Post High School Options
Your options for 4-year colleges are many, including private and public schools. These
types of schools offer bachelor’s degrees, which are usually completed in four years of full-
time study. Some 4-year colleges also have graduate schools that offer master’s and doctoral degrees.
These 2-year options can also be private or public schools. The most common types
of 2-year colleges are community colleges. Typically a 2-year college is less expensive
than a 4-year college. Two-year diplomas, certificates and degrees are offered through
these schools. Many students will begin at a 2-year college and then transfer to a 4-year
university to pursue an advanced degree.
Most technical colleges offer certificates, diplomas and associate degrees in many fields.
Your typical length at a technical college will depend on your program choice and if you
choose to be a full-time student. Most students attend technical colleges for two years. The
programs and degrees offered at a technical college are very specific and great options for
those students who want to enter the work force quickly.
The military offers many educational opportunities for students in return for their service
to their country. Once you have decided the military is something you may want to
pursue, you must meet all the requirements at the Military Entrance Processing Station.
Our counselors and the College and Career Center (CCC) can connect you with the
recruitment officers, who can ensure you meet all the necessary requirements before high
Students may choose to go directly into the work force after high school graduation. If
you know you would like to pursue a career that requires no further education, or have
been offered a job within a company that will provide you the training you need, this may
be an option for you. A meeting with your counselor will help you in planning, if this is
the route you wish to take.
When choosing to do a gap year, students should consider what they would be doing to
advance or enrich themselves both personally and professionally. Students can choose
from an array of opportunities, including things like – learning a trade, volunteer work,
travel, internships and sports. Gap year opportunities should assist in improving students’
knowledge, maturity, decision-making, leadership, independence and self-sufficiency.
Conducting a College Search
There are many factors to consider in the college search process:
• Location: Do I want to live at home? If not, how far away from home do I want to go?
• Size: Do I find a large school exciting – or frightening? Do I find a small school comfortable – or confining? Larger schools can usually provide a wider range of experiences. Smaller schools can usually provide more personal support.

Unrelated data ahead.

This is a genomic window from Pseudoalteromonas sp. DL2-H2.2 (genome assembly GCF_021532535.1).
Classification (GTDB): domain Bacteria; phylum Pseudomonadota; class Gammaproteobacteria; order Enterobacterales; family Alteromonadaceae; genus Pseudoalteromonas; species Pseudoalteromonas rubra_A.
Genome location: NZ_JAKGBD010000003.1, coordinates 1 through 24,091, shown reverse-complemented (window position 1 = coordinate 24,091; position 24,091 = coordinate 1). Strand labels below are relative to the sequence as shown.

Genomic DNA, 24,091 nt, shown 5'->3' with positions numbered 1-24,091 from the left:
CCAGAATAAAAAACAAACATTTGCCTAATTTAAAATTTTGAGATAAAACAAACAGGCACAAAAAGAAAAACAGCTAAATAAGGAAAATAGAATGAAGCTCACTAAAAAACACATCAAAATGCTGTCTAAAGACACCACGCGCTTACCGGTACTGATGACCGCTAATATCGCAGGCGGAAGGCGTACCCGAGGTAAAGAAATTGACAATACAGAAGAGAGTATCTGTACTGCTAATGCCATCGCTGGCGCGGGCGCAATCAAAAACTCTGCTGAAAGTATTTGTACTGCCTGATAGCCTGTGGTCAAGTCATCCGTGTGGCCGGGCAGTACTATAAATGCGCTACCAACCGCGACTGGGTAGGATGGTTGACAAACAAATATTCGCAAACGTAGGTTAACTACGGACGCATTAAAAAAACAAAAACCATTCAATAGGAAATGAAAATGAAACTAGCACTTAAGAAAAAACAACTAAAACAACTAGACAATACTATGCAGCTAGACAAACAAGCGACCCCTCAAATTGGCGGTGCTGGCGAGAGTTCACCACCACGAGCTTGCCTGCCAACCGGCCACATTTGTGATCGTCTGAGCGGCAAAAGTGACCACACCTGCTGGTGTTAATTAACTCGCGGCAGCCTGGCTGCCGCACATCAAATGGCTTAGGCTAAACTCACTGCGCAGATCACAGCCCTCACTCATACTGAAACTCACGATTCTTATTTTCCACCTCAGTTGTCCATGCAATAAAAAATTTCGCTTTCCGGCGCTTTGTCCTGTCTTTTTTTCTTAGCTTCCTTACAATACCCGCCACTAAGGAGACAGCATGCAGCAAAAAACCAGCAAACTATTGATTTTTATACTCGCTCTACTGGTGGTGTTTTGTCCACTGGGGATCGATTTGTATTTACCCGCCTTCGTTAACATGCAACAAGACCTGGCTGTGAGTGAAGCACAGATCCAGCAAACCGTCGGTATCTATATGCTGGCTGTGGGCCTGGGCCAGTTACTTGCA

• Programs: Am I looking for a wide-ranging liberal arts experience, or am I more
focused on a specific course of professional study? Does the school offer special
programs that interest me – honors, special seminars, internships, study abroad? Can
this school provide the academic experiences I’m looking for?
• Atmosphere: It is not just about academic studies – a great deal of the college
experience is what happens outside of the classroom. Some campuses are very social.
Some emphasize religion and morality. Some campuses are more politically active than
others and may be liberal or conservative. Some campuses emphasize sports and other
• Competitiveness: Students often ask “Can I get into [College X]?” This is the wrong
question. The correct question is “Would I be successful in [College X]?” People
respond differently to challenges. Do I want to start off as one of the smartest students
in my class? Do I rise to a challenge and seek to be surrounded by students who find
learning easier than I do? Do I do my best work when I start off near the middle of my
• Public or Private: Public schools tend to be larger and less expensive. Private schools
tend to be smaller, with smaller class sizes and more personal support. The expense
difference can become a complicated calculation, depending on individual family
• Admissions: Though not the most important factor, at some point a student needs to
be realistic about admission standards. Don’t give up on a school automatically because
you don’t think you will be admitted. If the school meets all your other criteria, but
you think you won’t be admitted, discuss it with your counselor.
Resources for Filing the FAFSA:
COLLEGE GOAL SUNDAY: Events in Minnesota to help fill out the FAFSA: Minnesota College Goal
QUESTIONS? CALL FAFSA: 1-800-433-3243
Raise.Me is a resource that helps students explore colleges, build a portfolio and get rewarded for their achievements both in and outside of the classroom. If a student follows a college and puts an accomplishment into their portfolio, the college may reward the student with a micro-scholarship that can build through the years. The students will only get the scholarship if they apply and are accepted to the college, however, it is fun to see students earn scholarships and see what colleges are looking for in admissions decisions. It is a great tool for students to set goals and stay motivated.
National Scholarship Search Tools
The following is a list of good websites to search for national scholarships. Consider an alternate email address to manage potential junk mail.
Mental Health Resources